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Fraudster farmer faces wait to find out fate of cattle

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A Deeside farmer jailed for a £650,000 tax fraud will find out next week if her herd of cattle is to be destroyed.

Ella Thom was locked up for 27 months last December, after admitting she had defrauded HM Revenue and Customs out of nearly £658,000 over more than six years.

Aberdeenshire Council’s animal welfare officers stepped in to care for the animals, and last month the authority was granted a court order allowing them to sell 48 of the herd to recoup their costs.

However, the remaining 100 are unable to be sold as they do not have the proper registration paperwork or passports, meaning they cannot be moved or entered into the food chain.

Yesterday, the council returned to court seeking permission to destroy the animals, which have no commercial value.

The court heard the authority is spending about £2,000 a week on feed for the beasts, which are still on the land Thom rented at the Learney Estate, near Torphins.

Council solicitor Robin Taylor said: “They are surviving by virtue of the council paying for them. The council cannot, and should not, have to do that.”

However, Sheriff Andrew Brown was reluctant to issue the order after hearing from vet Robert Temple that the health of the animals had improved since the council stepped in.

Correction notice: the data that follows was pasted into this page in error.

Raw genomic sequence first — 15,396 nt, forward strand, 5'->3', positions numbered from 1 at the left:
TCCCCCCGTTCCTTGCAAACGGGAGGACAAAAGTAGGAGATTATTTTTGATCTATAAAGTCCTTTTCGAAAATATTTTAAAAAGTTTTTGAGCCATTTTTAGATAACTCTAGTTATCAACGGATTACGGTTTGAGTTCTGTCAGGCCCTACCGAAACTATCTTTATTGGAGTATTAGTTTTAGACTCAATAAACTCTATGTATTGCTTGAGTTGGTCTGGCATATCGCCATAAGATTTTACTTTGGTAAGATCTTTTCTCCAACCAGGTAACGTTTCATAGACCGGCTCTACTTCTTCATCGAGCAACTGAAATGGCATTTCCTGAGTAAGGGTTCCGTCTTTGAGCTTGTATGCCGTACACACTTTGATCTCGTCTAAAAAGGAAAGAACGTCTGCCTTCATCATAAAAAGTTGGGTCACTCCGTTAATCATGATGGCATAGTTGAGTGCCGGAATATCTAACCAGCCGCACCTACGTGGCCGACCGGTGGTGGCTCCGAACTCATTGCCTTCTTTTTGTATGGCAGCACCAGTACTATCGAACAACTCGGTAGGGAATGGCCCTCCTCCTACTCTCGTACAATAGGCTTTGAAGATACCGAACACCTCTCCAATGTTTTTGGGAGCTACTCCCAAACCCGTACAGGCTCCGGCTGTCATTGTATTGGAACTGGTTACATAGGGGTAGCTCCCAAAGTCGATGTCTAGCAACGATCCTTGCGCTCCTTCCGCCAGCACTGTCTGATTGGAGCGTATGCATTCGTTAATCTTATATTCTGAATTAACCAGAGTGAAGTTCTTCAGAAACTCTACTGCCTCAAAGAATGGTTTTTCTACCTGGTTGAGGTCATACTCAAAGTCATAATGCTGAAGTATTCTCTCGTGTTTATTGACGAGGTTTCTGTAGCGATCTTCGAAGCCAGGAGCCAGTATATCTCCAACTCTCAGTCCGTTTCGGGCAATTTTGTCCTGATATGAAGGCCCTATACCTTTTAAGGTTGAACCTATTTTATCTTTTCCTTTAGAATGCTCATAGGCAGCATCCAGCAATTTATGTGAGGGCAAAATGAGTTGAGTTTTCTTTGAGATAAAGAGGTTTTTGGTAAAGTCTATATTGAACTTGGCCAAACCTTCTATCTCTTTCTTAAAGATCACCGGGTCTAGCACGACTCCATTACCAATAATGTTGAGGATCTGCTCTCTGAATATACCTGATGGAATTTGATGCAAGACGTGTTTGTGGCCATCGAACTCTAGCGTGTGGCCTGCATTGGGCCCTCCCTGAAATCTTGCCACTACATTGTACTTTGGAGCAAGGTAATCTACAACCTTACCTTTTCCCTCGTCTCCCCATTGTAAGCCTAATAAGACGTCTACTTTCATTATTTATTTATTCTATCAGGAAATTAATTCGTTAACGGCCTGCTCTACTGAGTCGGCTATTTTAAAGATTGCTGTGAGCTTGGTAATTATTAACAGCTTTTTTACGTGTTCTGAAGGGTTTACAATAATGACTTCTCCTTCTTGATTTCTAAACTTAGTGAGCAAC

Mr Temple told Aberdeen Sheriff Court: “We’ve been monitoring the welfare of the animals at the premises. They are doing well.

“That’s under the care of Aberdeenshire Council. They are being fed well and there are competent staff monitoring their health and wellbeing.”

The court heard Thom – who is due to be released from prison next month – has asked two friends to look after the herd in her absence in a bid to save them.

Sheriff Brown said he appreciated it was a “burden” on the local authority to continue paying for the beasts, but continued the case for a week to allow Thom’s representatives to explain to him how they plan to care for them.

He warned Thom, who represented herself yesterday, that he was making “no promises” about the future of the animals, and said if he and animal welfare officers were not satisfied by the proposals, the order was likely to be granted – no matter his “reluctance and hesitancy”.

He added: “I would be loathe to see good and healthy animals destroyed, but the approach by the council cannot go on forever.”

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